i.e. you're right. Discouraged workers dropped this month but between the "not in the labor force" numbers and people in crappy part-time jobs who need full time, good analogy, the "shadow inventory" of people.

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BLS birth-death model

Hi, Robert! I'm still following EP, although not as active as I used to be.

Paul Craig Roberts (March 10) relies on shadowstats critique of the BLS "birth-death model." I know you have criticized shadowstats' methodology in the past, but I don't believe issues of the birth-death model were considered. I am referring to your blog article from last August, linked above, namely --

What's the Real Unemployment Rate?

I gather that there is a suspicion that there is an underreported or underestimated increase in the recent mortality rate in the USA. That would not necessarily be the overall mortality rate but the mortality rate for the long-term unemployed population -- or, at any rate, for the workforce (excluding retired and disabled). It's an interesting problem in statistical analysis, and I am not prepared to cite any solid results in that regard. I doubt that the data have been collected, although certainly estimates may have been made. Of course, there are known rates for deaths on the job, but maybe not for deaths prior to retirement or while unemployed, especially since 'retired', 'disabled' and even 'unemployed' may not be well-defined.

Below is excerpted for review purposes from OpEdNews.com (Paul Craig Roberts column) --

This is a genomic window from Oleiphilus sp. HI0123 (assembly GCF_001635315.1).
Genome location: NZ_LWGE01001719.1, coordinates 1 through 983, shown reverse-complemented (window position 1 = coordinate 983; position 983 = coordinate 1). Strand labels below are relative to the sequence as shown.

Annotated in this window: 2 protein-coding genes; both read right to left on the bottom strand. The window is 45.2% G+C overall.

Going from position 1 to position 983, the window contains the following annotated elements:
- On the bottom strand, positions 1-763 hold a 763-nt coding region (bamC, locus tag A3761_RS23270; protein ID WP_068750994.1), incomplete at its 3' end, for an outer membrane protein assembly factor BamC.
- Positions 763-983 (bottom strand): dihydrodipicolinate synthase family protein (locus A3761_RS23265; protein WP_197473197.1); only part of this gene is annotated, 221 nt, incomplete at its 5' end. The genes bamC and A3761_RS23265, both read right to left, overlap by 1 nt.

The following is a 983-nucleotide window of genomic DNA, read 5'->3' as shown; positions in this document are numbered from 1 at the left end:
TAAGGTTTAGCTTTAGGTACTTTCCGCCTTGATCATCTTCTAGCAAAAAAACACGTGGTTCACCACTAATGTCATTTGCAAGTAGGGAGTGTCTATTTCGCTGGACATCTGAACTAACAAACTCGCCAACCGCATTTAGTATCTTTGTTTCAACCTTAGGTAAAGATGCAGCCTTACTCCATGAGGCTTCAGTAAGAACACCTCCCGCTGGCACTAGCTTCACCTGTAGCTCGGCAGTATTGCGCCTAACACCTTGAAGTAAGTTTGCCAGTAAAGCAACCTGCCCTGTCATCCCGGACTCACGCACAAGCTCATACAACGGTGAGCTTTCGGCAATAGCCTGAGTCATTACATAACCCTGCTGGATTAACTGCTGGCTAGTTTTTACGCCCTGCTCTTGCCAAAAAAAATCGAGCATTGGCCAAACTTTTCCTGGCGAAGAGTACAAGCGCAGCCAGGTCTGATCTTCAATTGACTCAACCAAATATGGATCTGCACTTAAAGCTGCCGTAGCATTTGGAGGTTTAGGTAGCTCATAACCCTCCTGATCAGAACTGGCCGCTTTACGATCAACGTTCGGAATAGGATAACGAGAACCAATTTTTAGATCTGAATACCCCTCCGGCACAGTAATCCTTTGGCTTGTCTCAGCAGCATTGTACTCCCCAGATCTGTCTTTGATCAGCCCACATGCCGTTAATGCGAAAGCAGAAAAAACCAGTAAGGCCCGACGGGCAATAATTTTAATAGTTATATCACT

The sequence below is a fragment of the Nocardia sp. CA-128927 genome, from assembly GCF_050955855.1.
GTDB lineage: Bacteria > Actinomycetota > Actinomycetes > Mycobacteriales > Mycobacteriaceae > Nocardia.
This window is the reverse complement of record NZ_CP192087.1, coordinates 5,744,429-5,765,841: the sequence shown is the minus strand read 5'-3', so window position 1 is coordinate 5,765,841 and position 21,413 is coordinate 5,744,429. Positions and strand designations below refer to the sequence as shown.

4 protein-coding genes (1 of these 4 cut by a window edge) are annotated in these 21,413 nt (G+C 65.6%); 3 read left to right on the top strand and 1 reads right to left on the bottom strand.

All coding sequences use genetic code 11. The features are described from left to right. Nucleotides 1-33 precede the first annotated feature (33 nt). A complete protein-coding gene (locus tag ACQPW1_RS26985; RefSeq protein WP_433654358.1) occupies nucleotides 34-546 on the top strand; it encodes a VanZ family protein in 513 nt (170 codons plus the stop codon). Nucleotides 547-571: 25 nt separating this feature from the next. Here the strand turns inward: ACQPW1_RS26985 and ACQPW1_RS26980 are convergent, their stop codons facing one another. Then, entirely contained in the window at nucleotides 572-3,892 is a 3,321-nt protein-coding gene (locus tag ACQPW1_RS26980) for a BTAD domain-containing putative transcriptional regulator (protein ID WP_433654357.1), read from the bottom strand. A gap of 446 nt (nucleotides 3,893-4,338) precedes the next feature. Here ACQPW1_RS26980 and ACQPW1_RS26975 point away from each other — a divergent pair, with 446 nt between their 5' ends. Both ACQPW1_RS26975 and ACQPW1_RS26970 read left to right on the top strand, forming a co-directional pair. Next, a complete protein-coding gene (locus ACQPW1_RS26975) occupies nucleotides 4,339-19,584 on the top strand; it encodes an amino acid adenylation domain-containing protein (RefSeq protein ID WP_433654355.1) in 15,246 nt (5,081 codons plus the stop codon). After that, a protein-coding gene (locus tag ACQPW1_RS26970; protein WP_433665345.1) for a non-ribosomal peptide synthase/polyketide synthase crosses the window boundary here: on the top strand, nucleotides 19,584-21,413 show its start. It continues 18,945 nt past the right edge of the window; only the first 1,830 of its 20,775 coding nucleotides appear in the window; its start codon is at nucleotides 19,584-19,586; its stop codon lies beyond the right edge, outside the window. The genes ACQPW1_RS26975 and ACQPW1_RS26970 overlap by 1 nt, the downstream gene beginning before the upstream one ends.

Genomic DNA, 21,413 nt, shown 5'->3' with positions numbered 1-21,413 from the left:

'No Jobs For Americans' by Paul Craig Roberts

Statistician John Williams (shadowstats.com) reports that 44,000 of these [227,000 new non-farm payroll] jobs or 19% consist of an add-on factor derived from the BLS's estimate that 44,000 more unreported jobs from new business start-ups were created than were lost by unreported business failures. The BLS's estimate comes from the bureau's "birth-death model," which works better during normal times, but delivers erroneous results during troubled times such as the economy has been experiencing during the past four years.

Taking out the 44,000 added-on jobs reduces the February jobs number to 183,000, but does not provide a full correction. In an economy as troubled as the US economy is, most likely the deaths exceeded the births, but we don't know what the number is. Was it 20,000? 50,000? What number do we deduct from the 183,000? We simply do not know.

Williams reports that seasonal adjustment factors do not work properly during troubled economic times and add their own overstatement to the jobs figure. If anyone could estimate the overestimate of new jobs that results from malfunctioning seasonal adjustments, it is John Williams, but he doesn't provide an estimate.

Most likely, the new jobs did not exceed 150,000, a figure that would merely keep even with population growth and thus not reduce the rate of unemployment, which, consistent with this deduction, remained constant.

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birth/death model